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Towards an actionable One Health approach



Despite the increasing focus on strengthening One Health capacity building on global level, challenges remain in devising and implementing real-world interventions particularly in the Asia-Pacific region. Recognizing these gaps, the One Health Action Commission (OHAC) was established as an academic community for One Health action with an emphasis on research agenda setting to identify actions for highest impact.

Main text

This viewpoint describes the agenda of, and motivation for, the recently formed OHAC. Recognizing the urgent need for evidence to support the formulation of necessary action plans, OHAC advocates the adoption of both bottom-up and top-down approaches to identify the current gaps in combating zoonoses, antimicrobial resistance, addressing food safety, and to enhance capacity building for context-sensitive One Health implementation.


By promoting broader engagement and connection of multidisciplinary stakeholders, OHAC envisions a collaborative global platform for the generation of innovative One Health knowledge, distilled practical experience and actionable policy advice, guided by strong ethical principles of One Health.

Graphical Abstract


Global ecosystems are under serious threat by a changing climate, as demonstrated by increasing episodes or severity of extreme events, such as floods, droughts, glacial ablation, rising sea levels and prolonged sand storms in recent years. Rapid urbanization, agricultural intensification and other anthropogenic actions have fundamentally altered the natural habitats of wildlife, as well as affected humans interact with natural ecosystems. The COVID-19 pandemic has clearly demonstrated the need for intersectoral action to address emerging health threats at the nexus of human, animal and the environment [1, 2].

The establishment of the Quadripartite in 2022 is a milestone that demonstrates political commitments to the promotion of One Health (OH) with a truly holistic perspective on global ecosystems. Perhaps for the first time in history, the One Health High Level Expert Panel (a scientific advisory body to the Quadripartite), working under the auspices of several major international health organizations, has made an explicit commitment and called for a “socioecological equilibrium that seeks a harmonious balance between human-animal-environment interaction and acknowledging the importance of biodiversity, access to sufficient natural space and resources, and the intrinsic value of all living things within the ecosystem” [3].

However, if such statements are not embedded in a rigorous ethical framework or do not result in actual implementation of interdisciplinary scientific research that will lead to policy-making based on OH thinking, they will remain empty and likely undermine the influence and credibility of the organisations that issues them. Beyond ethics, challenges remain in devising and implementing real-world interventions aligned with the targets and goals set by the Quadripartite [4]. National and international coordinating mechanisms are still unable to effectively enact intersectoral collaboration, and professional and sectoral silo mentality is still the rule rather than the exception. Recognizing these gaps, the One Health Action Commission (OHAC) was established.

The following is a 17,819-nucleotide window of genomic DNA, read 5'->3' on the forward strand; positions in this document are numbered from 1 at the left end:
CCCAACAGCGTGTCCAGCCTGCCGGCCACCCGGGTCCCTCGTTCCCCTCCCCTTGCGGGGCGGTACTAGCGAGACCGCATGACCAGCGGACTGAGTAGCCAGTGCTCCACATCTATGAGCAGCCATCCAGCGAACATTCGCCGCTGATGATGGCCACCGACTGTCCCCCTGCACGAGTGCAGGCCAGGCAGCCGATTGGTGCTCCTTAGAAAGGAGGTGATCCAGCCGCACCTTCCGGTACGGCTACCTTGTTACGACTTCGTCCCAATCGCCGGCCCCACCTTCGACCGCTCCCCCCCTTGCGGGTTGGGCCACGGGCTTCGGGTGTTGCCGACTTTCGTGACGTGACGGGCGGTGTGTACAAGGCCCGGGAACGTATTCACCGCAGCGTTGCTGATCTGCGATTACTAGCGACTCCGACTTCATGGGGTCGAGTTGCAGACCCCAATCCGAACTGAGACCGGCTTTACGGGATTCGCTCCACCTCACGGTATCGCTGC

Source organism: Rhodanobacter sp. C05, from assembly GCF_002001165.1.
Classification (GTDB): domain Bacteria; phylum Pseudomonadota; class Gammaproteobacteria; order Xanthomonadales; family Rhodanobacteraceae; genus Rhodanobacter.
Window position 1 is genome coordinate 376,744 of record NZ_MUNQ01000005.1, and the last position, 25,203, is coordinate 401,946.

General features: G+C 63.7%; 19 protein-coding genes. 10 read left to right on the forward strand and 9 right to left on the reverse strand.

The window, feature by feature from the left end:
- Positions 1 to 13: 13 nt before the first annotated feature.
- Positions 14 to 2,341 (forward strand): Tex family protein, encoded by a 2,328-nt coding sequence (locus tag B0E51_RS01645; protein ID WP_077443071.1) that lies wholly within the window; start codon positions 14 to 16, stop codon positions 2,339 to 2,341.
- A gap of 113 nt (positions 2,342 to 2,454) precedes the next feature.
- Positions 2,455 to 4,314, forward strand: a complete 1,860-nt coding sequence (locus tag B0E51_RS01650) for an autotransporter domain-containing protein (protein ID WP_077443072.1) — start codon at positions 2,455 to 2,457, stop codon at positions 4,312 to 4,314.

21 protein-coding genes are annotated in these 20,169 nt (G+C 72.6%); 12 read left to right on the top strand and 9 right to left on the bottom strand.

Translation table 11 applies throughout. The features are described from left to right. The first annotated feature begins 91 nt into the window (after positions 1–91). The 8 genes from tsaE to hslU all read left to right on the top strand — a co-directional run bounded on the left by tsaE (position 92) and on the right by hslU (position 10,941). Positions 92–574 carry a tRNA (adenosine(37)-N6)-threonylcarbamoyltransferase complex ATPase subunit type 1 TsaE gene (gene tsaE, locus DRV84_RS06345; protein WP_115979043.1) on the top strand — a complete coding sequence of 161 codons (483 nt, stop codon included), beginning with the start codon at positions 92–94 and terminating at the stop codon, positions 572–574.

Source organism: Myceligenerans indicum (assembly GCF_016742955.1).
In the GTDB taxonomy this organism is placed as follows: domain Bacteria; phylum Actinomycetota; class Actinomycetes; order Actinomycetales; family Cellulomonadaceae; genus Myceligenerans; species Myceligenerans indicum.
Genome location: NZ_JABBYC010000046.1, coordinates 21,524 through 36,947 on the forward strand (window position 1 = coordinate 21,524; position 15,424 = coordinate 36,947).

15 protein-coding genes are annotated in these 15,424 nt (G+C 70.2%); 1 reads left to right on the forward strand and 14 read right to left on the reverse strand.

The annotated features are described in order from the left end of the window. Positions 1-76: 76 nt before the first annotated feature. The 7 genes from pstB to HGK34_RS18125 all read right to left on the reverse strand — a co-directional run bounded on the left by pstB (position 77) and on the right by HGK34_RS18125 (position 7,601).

The one health action commission

The OHAC is comprised of experts from various disciplines around the world. Fifty experts were initially identified through an established database of OH expertise [5], according to their academic records and impacts, with a geographical focus on the Asia-Pacific region. They were invited to participate in the first OHAC workshop, organized in Shanghai on May 8–10, 2023, with support from the Bill & Melinda Gates Foundation and hosted by Shanghai Jiao Tong University One Health Institute. A scientific steering committee was elected during the workshop and an initial research agenda was identified.

The areas that distinguish OHAC from other OH groups are threefold. First, OHAC will target its efforts on OH action at the national level with a focus on the Asia-Pacific region. This is a reflection of current risks for pandemic threats present in the Asia-Pacific region. Second, members of OHAC recognize the importance of health policies that are embedded within internationally agreed ethical frameworks. If OH approaches are indeed distinct from more traditional public health approaches, it is through their re-orientation towards the interests of the whole human-animal-environment complex system. Such interests, in turn, yield duties on the part of humans as the main moral agents. Third, the OHAC acknowledges the importance of research and action that respond to acute and long-term needs, highlighting the importance of both top-down and bottom-up approaches in OH research, particularly on social science and economic considerations (Fig. 1).

Fig. 1
figure 1

The application of bottom-up and top-down approaches for One Health promotion advocated by One Health Action Commission. OH One Health

In 2022, the Quadripartite developed the One Health Joint Plan of Action (2022–2026) (OHJPA) and an implementation guide is also under development. According to the action tracks for OH promotion proposed in the OHJPA, OHAC has set the following research priorities, in order to focus the planning activities and resources, which also align with its scientific and practical expertise and focus on the Asia-Pacific region.

Zoonoses control strategies at the interface of human-animal-environment